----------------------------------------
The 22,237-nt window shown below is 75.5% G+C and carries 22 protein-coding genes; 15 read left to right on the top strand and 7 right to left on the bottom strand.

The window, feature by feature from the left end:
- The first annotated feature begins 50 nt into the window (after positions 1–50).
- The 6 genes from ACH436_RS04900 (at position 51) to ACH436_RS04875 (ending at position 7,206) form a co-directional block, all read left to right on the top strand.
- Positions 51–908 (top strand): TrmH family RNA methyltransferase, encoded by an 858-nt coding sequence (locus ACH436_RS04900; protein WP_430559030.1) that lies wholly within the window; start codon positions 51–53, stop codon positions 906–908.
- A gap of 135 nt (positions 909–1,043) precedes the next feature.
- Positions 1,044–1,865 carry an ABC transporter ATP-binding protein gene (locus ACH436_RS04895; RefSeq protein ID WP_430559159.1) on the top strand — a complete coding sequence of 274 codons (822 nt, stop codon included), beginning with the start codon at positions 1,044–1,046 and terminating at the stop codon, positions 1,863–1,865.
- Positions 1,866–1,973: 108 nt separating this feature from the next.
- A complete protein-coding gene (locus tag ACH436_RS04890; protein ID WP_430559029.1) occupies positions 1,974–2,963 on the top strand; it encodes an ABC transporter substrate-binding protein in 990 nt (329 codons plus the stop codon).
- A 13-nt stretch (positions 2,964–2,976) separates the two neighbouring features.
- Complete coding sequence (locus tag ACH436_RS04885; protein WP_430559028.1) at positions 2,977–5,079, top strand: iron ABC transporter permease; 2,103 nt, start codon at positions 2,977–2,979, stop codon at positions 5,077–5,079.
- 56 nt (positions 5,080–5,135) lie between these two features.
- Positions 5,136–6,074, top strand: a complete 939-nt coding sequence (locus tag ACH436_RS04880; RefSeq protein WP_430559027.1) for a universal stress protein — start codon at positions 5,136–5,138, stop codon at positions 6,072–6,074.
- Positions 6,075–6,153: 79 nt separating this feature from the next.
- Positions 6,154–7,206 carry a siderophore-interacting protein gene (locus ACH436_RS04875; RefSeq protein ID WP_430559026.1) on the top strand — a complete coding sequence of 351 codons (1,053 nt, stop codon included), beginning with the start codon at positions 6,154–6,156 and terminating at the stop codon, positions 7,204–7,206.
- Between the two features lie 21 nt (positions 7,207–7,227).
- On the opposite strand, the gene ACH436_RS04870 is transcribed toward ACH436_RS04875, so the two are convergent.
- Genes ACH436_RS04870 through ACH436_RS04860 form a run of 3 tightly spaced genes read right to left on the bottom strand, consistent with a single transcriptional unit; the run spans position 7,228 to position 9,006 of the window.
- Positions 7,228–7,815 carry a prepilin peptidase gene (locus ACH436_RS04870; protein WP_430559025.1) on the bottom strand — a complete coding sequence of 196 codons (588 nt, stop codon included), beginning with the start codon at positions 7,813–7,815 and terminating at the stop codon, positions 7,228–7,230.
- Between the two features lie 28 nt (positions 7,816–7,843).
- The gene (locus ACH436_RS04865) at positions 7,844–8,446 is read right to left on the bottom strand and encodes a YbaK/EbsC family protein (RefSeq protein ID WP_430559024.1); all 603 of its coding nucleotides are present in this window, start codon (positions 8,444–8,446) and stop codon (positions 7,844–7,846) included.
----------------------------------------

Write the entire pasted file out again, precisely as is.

The 22,237-nt window shown below is 75.5% G+C and carries 22 protein-coding genes; 15 read left to right on the top strand and 7 right to left on the bottom strand.

The window, feature by feature from the left end:
- The first annotated feature begins 50 nt into the window (after positions 1–50).
- The 6 genes from ACH436_RS04900 (at position 51) to ACH436_RS04875 (ending at position 7,206) form a co-directional block, all read left to right on the top strand.
- Positions 51–908 (top strand): TrmH family RNA methyltransferase, encoded by an 858-nt coding sequence (locus ACH436_RS04900; protein WP_430559030.1) that lies wholly within the window; start codon positions 51–53, stop codon positions 906–908.
- A gap of 135 nt (positions 909–1,043) precedes the next feature.
- Positions 1,044–1,865 carry an ABC transporter ATP-binding protein gene (locus ACH436_RS04895; RefSeq protein ID WP_430559159.1) on the top strand — a complete coding sequence of 274 codons (822 nt, stop codon included), beginning with the start codon at positions 1,044–1,046 and terminating at the stop codon, positions 1,863–1,865.
- Positions 1,866–1,973: 108 nt separating this feature from the next.
- A complete protein-coding gene (locus tag ACH436_RS04890; protein ID WP_430559029.1) occupies positions 1,974–2,963 on the top strand; it encodes an ABC transporter substrate-binding protein in 990 nt (329 codons plus the stop codon).
- A 13-nt stretch (positions 2,964–2,976) separates the two neighbouring features.
- Complete coding sequence (locus tag ACH436_RS04885; protein WP_430559028.1) at positions 2,977–5,079, top strand: iron ABC transporter permease; 2,103 nt, start codon at positions 2,977–2,979, stop codon at positions 5,077–5,079.
- 56 nt (positions 5,080–5,135) lie between these two features.
- Positions 5,136–6,074, top strand: a complete 939-nt coding sequence (locus tag ACH436_RS04880; RefSeq protein WP_430559027.1) for a universal stress protein — start codon at positions 5,136–5,138, stop codon at positions 6,072–6,074.
- Positions 6,075–6,153: 79 nt separating this feature from the next.
- Positions 6,154–7,206 carry a siderophore-interacting protein gene (locus ACH436_RS04875; RefSeq protein ID WP_430559026.1) on the top strand — a complete coding sequence of 351 codons (1,053 nt, stop codon included), beginning with the start codon at positions 6,154–6,156 and terminating at the stop codon, positions 7,204–7,206.
- Between the two features lie 21 nt (positions 7,207–7,227).
- On the opposite strand, the gene ACH436_RS04870 is transcribed toward ACH436_RS04875, so the two are convergent.
- Genes ACH436_RS04870 through ACH436_RS04860 form a run of 3 tightly spaced genes read right to left on the bottom strand, consistent with a single transcriptional unit; the run spans position 7,228 to position 9,006 of the window.
- Positions 7,228–7,815 carry a prepilin peptidase gene (locus ACH436_RS04870; protein WP_430559025.1) on the bottom strand — a complete coding sequence of 196 codons (588 nt, stop codon included), beginning with the start codon at positions 7,813–7,815 and terminating at the stop codon, positions 7,228–7,230.
- Between the two features lie 28 nt (positions 7,816–7,843).
- The gene (locus ACH436_RS04865) at positions 7,844–8,446 is read right to left on the bottom strand and encodes a YbaK/EbsC family protein (RefSeq protein ID WP_430559024.1); all 603 of its coding nucleotides are present in this window, start codon (positions 8,444–8,446) and stop codon (positions 7,844–7,846) included.